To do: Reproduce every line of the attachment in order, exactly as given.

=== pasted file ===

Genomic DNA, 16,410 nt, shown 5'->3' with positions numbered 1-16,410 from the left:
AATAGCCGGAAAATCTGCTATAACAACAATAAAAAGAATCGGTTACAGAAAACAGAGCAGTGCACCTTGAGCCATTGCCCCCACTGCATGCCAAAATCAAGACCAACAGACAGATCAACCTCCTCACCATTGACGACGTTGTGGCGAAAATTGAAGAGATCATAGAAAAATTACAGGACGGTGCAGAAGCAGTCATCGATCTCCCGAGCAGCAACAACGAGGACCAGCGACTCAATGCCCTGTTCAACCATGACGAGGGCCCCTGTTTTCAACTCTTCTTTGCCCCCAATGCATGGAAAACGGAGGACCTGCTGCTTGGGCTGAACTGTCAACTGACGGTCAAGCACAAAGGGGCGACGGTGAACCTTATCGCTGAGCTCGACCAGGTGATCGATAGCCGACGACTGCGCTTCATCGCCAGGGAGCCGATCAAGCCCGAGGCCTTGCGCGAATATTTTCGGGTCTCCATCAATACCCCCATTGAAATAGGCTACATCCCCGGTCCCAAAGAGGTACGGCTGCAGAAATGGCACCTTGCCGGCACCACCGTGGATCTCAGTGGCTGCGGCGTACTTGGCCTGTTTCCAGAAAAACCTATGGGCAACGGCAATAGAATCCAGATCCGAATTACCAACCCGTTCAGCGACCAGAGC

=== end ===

Genomic DNA, 16,410 nt, shown 5'->3' with positions numbered 1-16,410 from the left:
AATAGCCGGAAAATCTGCTATAACAACAATAAAAAGAATCGGTTACAGAAAACAGAGCAGTGCACCTTGAGCCATTGCCCCCACTGCATGCCAAAATCAAGACCAACAGACAGATCAACCTCCTCACCATTGACGACGTTGTGGCGAAAATTGAAGAGATCATAGAAAAATTACAGGACGGTGCAGAAGCAGTCATCGATCTCCCGAGCAGCAACAACGAGGACCAGCGACTCAATGCCCTGTTCAACCATGACGAGGGCCCCTGTTTTCAACTCTTCTTTGCCCCCAATGCATGGAAAACGGAGGACCTGCTGCTTGGGCTGAACTGTCAACTGACGGTCAAGCACAAAGGGGCGACGGTGAACCTTATCGCTGAGCTCGACCAGGTGATCGATAGCCGACGACTGCGCTTCATCGCCAGGGAGCCGATCAAGCCCGAGGCCTTGCGCGAATATTTTCGGGTCTCCATCAATACCCCCATTGAAATAGGCTACATCCCCGGTCCCAAAGAGGTACGGCTGCAGAAATGGCACCTTGCCGGCACCACCGTGGATCTCAGTGGCTGCGGCGTACTTGGCCTGTTTCCAGAAAAACCTATGGGCAACGGCAATAGAATCCAGATCCGAATTACCAACCCGTTCAGCGACCAGAGC